* I mentioned Dudley Nichols back in October of ’08 in the post Screenwriting from Michigan as he was one of the first, if not the first, to graduate from the University of Michigan and have a screenwriting career in Hollywood. According to IMDB he was also the first artist to turn down the Oscar. (For his screenplay that became the 1935 film The Informer.)

Scott W. Smith

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“I’d wake up at night with the smell of the ball park in my nose, the cool of the grass on my feet… The thrill of the grass.”
Field of Dreams
Shoeless Joe Jackson

Yesterday I wandered over the Iowa state line into Omaha, Nebraska to watch the final game of the 2008 College World Series. The Georgia Bulldogs played the Fresno State Bulldogs.

That’s the first time in my life I’ve ever seen two teams play that have the same mascot. What are the odds?Probably a little worse than getting a script you’ve written made. Since every screenwriter is an underdog there are a few things every screenwriter can learn from the game of baseball.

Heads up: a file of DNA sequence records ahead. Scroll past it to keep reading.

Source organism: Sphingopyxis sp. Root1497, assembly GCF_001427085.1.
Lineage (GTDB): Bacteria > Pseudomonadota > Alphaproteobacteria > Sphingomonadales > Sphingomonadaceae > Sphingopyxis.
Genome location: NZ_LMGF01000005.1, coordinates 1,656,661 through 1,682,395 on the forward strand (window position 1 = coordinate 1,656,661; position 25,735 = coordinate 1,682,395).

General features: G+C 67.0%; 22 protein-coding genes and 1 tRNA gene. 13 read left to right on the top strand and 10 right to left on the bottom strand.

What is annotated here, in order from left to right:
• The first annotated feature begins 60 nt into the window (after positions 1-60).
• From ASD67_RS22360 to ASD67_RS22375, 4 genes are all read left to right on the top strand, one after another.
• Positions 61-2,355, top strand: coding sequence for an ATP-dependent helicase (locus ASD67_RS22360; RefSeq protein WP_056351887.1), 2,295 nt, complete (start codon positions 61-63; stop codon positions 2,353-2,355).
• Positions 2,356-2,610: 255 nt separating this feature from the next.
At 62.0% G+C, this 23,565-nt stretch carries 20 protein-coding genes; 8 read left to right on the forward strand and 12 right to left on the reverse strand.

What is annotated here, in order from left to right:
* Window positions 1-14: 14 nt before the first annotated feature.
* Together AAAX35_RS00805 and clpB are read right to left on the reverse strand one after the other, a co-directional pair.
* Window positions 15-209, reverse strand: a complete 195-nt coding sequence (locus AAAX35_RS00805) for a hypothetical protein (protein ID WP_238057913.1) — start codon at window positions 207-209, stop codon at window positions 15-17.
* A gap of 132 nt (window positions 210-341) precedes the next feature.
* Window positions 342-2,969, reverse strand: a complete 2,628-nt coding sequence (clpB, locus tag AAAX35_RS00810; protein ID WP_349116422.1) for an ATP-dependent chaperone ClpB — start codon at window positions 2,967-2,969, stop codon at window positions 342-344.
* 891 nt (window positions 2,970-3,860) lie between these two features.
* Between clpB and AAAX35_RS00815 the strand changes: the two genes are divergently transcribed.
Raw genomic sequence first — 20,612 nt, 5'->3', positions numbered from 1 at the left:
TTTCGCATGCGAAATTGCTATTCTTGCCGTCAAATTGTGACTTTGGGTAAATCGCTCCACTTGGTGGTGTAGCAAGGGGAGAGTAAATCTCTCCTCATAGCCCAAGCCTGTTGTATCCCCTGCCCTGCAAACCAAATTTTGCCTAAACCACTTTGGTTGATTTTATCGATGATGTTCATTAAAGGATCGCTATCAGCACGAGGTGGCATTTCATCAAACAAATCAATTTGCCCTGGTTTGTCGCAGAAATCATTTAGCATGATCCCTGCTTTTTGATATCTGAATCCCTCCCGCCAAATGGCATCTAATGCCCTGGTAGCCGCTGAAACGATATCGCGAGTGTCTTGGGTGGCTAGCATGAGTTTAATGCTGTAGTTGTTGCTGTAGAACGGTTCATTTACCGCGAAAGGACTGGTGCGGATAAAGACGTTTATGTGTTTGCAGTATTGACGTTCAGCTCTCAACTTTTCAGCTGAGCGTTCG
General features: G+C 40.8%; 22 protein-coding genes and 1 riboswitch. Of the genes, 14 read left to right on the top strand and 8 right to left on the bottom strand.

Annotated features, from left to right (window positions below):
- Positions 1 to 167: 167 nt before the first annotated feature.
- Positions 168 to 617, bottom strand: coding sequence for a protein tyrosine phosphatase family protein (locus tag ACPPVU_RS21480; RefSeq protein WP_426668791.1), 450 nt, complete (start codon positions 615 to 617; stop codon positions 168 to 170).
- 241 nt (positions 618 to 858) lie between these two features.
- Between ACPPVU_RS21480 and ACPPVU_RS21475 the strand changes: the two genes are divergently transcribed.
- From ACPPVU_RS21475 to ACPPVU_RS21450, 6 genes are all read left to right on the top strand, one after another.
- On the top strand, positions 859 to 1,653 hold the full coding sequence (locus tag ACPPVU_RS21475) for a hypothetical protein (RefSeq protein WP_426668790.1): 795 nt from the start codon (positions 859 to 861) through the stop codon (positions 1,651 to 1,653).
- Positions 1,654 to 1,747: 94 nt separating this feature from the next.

In the end the Bulldogs from California won the school’s first ever baseball national championship. One sports announcer proclaimed it “one of the greatest stories in sports history.” I don’t know about that but those Fresno St. ‘dawgs were true underdogs. They lost 12 of their first 20 games and finished the regular season only 32-27 but somehow won when they needed to and ended up in the College World Series where they were ranked dead last.

No team had ever come from the last ranked team to win a national championship…until last night. As I said about this year’s Super Bowl, if it had of been a movie you would have said it was full of cliches. But everyone has a dream.